the sounds are bandlimited impulse trains ("trainlets") which are convolved (frequency-domain multiplied) with a kick drum. allow me to explain why this is cool. a bandlimited impulse is basically an impulse that is approximated by summing harmonically related cosines. so the more harmonics you use in a trainlet, the more it starts to look like a click instead of a sine. the way convolution works is that one sound becomes the impulse response for another. thus, when a sound is convolved with an impulse, it returns itself. so basically it's like playing with granular synthesis, except it's synchronous (there's no jitter on the frequency) and it produces trains of bandlimited copies of the grain. trainlet synthesis is nothing new to me personally; i've been developing an incredibly over-complicated composition/performance UI for this in supercollider for a little over a year. and it works for me, so whatever. what is new and cool about this patch is how simply it describes something so complex.

this is the first processing-supercollider patch that I really like aesthetically as well as conceptually. crcl_ln is neat, but way too frenetic. also with that patch the user must set a new window size to change the initial conditions, whereas this is done intuitively for you. also i was getting tired of the bouncing thing. this patch moves a bit slower. although there is more actual "randomness" involved, I feel the system looks pretty organic, and well grounded. I also like the colours. the layout is so simple, but the space is effective in my opinion. I left this thing on all night and experienced some beautiful drifts. a four-minute clip does it absolutely no justice. sometimes the cells would become so big that they'd take up the whole screen and their frequencies would be well beyond the human auditory capacity, but fifteen minutes later, sometimes more, sometimes less, the whole system would have moved somewhere else entirely. similarly, sometimes rhythmic structures emerge that feel so infectious, partially because of the contrast to the other moments in the patch, but also due to the fact that despite their changes, everything remains harmonically related.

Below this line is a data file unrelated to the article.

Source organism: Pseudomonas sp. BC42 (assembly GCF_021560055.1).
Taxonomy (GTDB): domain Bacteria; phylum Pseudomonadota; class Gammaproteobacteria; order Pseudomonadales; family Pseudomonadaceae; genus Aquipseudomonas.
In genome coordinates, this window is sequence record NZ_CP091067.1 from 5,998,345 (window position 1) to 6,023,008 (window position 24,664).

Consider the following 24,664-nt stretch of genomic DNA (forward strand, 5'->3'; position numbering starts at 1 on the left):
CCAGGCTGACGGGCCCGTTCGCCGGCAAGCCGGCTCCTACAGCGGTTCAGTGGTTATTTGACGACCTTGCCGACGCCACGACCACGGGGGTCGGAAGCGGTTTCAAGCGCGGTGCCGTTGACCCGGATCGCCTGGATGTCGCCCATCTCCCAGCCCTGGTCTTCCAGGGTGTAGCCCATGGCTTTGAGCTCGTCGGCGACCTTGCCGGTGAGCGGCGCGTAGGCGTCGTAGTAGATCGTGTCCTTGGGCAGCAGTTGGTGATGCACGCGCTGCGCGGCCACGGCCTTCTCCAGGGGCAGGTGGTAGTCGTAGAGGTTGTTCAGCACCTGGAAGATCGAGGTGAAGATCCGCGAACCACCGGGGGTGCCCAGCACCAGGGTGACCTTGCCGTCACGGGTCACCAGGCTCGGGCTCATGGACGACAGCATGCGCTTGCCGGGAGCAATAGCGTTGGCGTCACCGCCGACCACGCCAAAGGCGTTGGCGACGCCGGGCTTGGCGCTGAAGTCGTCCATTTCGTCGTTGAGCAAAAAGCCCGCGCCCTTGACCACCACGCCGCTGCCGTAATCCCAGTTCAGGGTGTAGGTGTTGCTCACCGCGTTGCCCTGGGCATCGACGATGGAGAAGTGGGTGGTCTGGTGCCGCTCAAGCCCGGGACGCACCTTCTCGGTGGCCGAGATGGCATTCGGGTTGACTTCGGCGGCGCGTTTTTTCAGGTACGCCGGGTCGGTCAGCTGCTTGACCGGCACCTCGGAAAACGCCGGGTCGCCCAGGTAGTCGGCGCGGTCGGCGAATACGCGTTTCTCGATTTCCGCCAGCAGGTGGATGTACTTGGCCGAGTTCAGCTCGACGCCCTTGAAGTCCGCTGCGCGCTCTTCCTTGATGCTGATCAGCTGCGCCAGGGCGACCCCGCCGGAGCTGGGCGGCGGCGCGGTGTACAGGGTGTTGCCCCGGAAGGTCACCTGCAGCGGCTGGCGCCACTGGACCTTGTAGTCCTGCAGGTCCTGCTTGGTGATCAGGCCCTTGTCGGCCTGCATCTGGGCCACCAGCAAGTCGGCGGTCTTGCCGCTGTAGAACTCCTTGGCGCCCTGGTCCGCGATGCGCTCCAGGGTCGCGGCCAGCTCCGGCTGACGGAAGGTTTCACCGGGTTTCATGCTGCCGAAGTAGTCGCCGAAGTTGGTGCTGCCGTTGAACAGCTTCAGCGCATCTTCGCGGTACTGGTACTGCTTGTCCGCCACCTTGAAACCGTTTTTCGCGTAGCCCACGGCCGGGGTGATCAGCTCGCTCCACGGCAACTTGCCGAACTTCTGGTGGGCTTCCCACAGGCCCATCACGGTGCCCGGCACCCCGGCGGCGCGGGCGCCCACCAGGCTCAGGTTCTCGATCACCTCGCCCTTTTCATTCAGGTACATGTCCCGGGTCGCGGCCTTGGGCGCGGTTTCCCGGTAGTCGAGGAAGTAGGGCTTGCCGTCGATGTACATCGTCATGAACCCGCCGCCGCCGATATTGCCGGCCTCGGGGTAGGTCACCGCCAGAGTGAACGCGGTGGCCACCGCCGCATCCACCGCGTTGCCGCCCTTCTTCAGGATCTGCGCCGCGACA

birthday!

Jenny's birthday is September 30th-- this Sunday.  I can't wait.  I'm planning what should be a really pleasant night.  I don't want to say too much here because I'm pretty sure she reads this.  It's going to be under 20 people in a living room, all sockfoot and listening to ambient music, watching video installations, and cuddling.  I made invites using Processing just for the practice with image uploading.  You can pretend you were invited and click here, there's no shame.  Hopefully I will get some video of the event and post them as well.

photodrone

here's something I made in SC3 and Arduino using the sun as a light source. the resistance drives a chaotic function in SC, which is passed through a 32 band resonator, tuned to harmonics related to the just-lydian scale.

click to download mp3

Led Symphony

So I finally got SuperCollider to befriend my Arduino board. I have to say I couldn't have done it if Alex hadn't proved to me it was in fact possible. Sometimes it's good just to bounce things off of people so you can formulate the right question, and then by the time you do that it's all over and the problem is self-evident.